Instead, you're being told a story.
On travel, at a Starbucks, my eyes wandered over a New York Times in a rack. Their Korea headline had something about Trump's dangerous gamble or something like that. Coming back to the hotel, another newspaper's above-the-fold story showed the Pope holding a black child and had a headline telling us that the Pope wanted more lenient immigration laws.
The first one was silly. Prior to the summit, the Norks were flinging missiles all over the place and detonating atomic bombs. Now they aren't. To my mind, missiles plus nukes is more gamble-y than no missiles and no nukes. I couldn't figure out why anyone would write a headline about Trump's gamble under those circumstances, but there it was in the NYT.
The Pope story really hit me. The Pope says a lot of things. I'm no fan of Francis, but he's also said things about abortion. I seriously doubt the newspaper in question has ever run an above-the-fold story with the Pope holding a black child with a headline saying he thought we should stop slaughtering black babies by the hundreds of thousands. And yet he has said that and it is a far more defining feature of Catholicism and representative of the Pope than immigration is.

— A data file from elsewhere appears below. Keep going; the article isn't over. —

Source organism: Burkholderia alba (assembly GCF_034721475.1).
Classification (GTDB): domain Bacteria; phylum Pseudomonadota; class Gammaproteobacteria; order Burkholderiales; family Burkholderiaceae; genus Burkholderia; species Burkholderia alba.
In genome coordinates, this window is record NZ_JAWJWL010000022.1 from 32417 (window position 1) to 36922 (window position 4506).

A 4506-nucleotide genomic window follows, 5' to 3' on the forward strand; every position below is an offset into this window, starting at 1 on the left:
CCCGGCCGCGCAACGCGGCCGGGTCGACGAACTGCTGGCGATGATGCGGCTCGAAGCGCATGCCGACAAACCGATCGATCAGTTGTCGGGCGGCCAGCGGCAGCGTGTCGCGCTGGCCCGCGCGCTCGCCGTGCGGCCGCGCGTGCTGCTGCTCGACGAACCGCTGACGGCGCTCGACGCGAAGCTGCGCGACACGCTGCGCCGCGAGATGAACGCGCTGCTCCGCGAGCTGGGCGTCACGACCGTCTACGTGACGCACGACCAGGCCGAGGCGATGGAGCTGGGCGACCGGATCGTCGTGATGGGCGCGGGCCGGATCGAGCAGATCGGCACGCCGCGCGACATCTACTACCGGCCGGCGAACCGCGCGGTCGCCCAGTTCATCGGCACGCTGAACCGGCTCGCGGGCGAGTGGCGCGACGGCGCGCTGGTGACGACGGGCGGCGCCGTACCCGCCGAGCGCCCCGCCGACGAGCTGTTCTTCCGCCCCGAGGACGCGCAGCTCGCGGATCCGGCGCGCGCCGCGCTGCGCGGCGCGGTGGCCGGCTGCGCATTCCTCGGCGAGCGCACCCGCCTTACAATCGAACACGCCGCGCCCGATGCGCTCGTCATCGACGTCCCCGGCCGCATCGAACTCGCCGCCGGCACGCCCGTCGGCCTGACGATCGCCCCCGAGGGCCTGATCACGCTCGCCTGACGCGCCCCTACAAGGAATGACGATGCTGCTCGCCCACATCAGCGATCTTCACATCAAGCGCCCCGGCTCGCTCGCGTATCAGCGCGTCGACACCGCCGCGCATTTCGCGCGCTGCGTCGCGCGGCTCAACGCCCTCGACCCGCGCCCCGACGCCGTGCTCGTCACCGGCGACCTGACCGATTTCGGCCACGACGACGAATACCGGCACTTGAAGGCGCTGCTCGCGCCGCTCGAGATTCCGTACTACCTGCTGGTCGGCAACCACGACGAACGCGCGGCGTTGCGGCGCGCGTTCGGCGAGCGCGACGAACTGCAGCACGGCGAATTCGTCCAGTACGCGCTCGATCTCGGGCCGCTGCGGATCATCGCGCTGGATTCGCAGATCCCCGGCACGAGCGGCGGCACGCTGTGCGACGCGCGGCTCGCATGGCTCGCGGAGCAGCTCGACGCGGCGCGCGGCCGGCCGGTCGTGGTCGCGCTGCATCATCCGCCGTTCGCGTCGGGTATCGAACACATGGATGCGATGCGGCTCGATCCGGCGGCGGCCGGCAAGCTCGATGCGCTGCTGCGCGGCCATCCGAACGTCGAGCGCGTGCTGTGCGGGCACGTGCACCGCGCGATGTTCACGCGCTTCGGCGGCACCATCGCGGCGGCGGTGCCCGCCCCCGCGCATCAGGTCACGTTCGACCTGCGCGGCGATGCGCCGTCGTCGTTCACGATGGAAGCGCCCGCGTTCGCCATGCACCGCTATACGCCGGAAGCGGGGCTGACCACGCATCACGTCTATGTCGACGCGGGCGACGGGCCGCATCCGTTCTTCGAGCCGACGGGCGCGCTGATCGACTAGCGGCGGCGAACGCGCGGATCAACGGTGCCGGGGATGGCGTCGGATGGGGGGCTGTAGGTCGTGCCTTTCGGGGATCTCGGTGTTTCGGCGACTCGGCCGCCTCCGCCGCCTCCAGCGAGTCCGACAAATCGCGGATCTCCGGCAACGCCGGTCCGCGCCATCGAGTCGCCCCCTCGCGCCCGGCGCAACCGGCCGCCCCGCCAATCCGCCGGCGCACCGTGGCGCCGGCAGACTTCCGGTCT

The reason those headlines were written with the supporting stories attached was that they were the next chapter in the story the newspaper was telling you. Just like a regular novel, there are stories going on all around the hero, but it's the hero's story and one story in particular that is laid out in the book. It's not even the most important story, either.
During the course of a Harlequin romance novel, where Theresa is wondering if Brian is thinking about Muriel while he strokes her hair and tells her sweet lies, there are other things going on in the world. China is building up a military presence in Southeast Asia and Iran is spinning centrifuges while British police officers are arresting English fathers for objecting to Muslims raping their daughters. You don't need to know any of that, this is a story about Theresa, Brian and Muriel. For all it matters, Pakistan and India could be trading nukes and annihilating millions, but what matters to the story is Brian's fidelity to Theresa in the face of slutty Muriel's advances.
That's the state of the modern media. They are there to tell you a story, not tell you the news. Oh sure, one of the largest annual marches in DC is the March for Life, but that's not part of the novel, so they leave it out just like the Harlequin author leaves out drug-gang murders in Mexico. Yes, they're happening, but that's not relevant to the development of the plot.
Never add things to a story that don't advance the plot!
So there you have it. If you see newspapers and TV news as a serialization of the novel the MSM wants you to read, it makes more sense and you can stop yelling at them about not covering or badly covering important events. You'll feel better when you do.